As a veteran of 15 LFW seasons, feeling nervous before a catwalk show isn't something that I’ve experienced in a fair few years. But yesterday as I arrived in Paris that tingly sensation, somewhere between excitement and terror, was making itself well known – I was about to see my first ever couture show!
The first angst-inspiring issue was what the hell to wear to such an uber fashion event? When it comes to dressing for the ready to wear collections, I’ve kind of figured out a uniform that works, but would my mid-range staples and investment totes cut it on the couture stage? The answer was sadly, no. As I arrived at the Valentino couture show, I very quickly noticed the standard of dress was way beyond the ususal mix of black clad editors and quirky street style stars.
There was an exotic mixture of faces on the FROW with clients from Russia, the Middle East and China – all the buoyant new couture markets well represented. Glossy, gravity defying hair and a complete lack of wrinkles meant that it was nearly impossible to guess the median audience age. I had expected to see a posse of chic grande dames dripping in jewellery, but the notable presence of young customers including Vika Gazinkskaya and Ulyana Sergeenko goes some way to proving that the atelier is in rude health and that there’s a new generation of fashion clients revitalising couture’s coffers.
Valentino’s Hotel Salomon de Rothschild venue was small and very intimate – you really felt like you were sitting in someone’s suite, but the catwalk set up on this occasion wasn’t wildly different from a regular show.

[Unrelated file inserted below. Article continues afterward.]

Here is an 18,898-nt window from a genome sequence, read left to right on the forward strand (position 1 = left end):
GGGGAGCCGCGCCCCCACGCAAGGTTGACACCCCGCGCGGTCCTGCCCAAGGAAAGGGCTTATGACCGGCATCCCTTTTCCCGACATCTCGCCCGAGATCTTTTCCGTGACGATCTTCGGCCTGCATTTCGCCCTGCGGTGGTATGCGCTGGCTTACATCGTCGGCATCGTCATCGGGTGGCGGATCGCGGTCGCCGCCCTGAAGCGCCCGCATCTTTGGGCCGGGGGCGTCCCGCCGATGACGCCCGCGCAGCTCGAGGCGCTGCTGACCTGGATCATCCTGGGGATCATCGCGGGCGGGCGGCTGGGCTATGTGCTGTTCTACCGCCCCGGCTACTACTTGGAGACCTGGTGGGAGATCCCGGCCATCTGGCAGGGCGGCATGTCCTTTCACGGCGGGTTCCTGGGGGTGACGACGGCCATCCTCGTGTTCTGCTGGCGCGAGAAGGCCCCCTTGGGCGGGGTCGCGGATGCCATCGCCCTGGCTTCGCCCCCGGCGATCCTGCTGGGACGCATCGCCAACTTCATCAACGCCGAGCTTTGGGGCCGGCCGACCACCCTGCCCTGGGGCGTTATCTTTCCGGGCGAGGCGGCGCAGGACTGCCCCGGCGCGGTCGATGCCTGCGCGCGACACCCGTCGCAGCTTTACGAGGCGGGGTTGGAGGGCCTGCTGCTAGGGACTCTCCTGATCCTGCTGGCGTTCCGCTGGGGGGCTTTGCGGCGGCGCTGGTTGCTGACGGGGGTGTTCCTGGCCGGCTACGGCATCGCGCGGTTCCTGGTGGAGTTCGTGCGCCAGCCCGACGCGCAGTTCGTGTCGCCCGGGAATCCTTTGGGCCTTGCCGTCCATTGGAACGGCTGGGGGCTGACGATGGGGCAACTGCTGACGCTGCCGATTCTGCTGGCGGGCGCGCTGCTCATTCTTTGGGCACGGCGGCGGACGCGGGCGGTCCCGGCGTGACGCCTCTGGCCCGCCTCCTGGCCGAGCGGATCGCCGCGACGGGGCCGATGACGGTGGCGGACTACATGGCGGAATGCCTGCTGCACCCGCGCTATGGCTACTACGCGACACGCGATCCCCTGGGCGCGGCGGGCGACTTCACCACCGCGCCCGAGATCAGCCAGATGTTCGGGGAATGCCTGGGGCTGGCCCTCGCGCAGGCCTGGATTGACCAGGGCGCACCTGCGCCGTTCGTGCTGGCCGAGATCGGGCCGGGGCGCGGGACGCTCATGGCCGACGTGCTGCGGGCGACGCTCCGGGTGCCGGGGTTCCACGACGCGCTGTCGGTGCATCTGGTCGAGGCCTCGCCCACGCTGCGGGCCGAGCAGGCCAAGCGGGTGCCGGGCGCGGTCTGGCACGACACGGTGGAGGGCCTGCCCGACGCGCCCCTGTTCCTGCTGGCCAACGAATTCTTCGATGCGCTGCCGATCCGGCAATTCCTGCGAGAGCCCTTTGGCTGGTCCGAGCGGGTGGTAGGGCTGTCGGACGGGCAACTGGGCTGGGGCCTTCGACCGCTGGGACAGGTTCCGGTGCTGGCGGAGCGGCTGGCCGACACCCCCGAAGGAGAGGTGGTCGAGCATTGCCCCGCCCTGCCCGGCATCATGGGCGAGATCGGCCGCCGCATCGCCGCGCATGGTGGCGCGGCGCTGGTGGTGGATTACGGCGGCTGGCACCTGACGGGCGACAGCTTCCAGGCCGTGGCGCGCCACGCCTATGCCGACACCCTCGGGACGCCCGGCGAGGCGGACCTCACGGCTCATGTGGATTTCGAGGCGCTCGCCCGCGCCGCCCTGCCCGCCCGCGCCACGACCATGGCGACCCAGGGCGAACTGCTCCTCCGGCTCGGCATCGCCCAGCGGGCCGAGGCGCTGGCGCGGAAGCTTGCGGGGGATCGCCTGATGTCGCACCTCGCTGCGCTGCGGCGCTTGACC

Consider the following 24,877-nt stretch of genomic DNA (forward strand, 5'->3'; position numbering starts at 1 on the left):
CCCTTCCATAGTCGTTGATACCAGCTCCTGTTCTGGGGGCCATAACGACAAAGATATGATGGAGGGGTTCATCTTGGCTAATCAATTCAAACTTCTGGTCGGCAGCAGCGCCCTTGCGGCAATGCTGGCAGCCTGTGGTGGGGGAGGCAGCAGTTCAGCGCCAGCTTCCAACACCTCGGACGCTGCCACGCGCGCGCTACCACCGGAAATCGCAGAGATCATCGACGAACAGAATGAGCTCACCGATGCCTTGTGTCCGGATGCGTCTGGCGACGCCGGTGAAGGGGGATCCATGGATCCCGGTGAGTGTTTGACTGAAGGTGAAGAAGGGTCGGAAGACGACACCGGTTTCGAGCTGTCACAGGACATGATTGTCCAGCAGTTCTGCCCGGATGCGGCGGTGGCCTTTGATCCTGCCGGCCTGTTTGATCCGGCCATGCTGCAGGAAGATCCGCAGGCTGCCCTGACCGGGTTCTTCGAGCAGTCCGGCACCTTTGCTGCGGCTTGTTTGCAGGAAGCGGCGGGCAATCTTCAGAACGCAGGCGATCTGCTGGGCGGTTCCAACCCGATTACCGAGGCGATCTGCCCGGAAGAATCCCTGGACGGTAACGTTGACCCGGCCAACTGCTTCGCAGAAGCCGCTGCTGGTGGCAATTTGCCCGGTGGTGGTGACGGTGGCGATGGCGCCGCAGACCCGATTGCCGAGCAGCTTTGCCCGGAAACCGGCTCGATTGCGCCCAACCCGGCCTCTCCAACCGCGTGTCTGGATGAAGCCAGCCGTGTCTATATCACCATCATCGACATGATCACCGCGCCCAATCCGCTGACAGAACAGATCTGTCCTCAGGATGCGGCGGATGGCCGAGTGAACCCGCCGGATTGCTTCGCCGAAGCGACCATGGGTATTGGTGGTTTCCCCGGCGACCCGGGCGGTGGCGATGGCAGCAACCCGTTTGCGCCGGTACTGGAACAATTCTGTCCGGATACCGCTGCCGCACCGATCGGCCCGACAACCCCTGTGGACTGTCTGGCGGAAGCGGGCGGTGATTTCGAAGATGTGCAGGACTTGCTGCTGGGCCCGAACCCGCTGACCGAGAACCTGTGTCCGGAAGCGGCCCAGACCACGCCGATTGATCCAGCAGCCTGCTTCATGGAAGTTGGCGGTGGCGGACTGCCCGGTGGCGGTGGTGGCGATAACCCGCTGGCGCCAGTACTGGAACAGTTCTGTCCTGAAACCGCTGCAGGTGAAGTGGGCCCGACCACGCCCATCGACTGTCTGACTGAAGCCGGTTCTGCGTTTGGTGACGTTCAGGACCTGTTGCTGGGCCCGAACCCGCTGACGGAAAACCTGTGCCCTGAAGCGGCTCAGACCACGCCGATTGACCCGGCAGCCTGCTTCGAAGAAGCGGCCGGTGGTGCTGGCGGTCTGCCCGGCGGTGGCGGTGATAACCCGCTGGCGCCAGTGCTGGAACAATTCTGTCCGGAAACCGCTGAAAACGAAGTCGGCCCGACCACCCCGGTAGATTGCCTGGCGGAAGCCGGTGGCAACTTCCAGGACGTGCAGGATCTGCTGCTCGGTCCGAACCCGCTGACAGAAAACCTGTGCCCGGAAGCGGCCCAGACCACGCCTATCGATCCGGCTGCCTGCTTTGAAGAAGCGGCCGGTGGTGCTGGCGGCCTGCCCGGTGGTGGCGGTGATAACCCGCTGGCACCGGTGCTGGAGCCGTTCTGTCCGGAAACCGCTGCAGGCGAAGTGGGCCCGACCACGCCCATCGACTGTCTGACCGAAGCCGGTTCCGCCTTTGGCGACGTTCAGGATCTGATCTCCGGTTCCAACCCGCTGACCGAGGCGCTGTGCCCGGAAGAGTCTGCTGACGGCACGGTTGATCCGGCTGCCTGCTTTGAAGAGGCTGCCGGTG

Decidedly irregular however, were the spellbindingly magic clothes. Where a RTW show makes us want to shop, a couture show makes you stop and dream. To say it was an emotional experience to see such unbelievable skill is an understatement. From light as gossamer embroidery in twinkling iridescent threads to mind-bogglingly elaborate beadwork with thousands of hand-stitched flowers, each single one different to the last - there are simply no superlatives to do it justice.
Point d’Esprit, filigree piping, and full on tapestry were just a hint of the variety of techniques showcased – but it wasn’t just the embellishment that impressed me – it was the insanely precise cuts. All made to measure, the dresses looked like they were connected to each of the model’s bodies – and even heavy fabrics seemed like second skin.
Wearing one of Maria Grazia Chiuri and Pier Paolo Piccioli’s incredible dresses has definitely taken on new meaning for me. Before it was a fantasy, now it’s a serious lifetime ambition.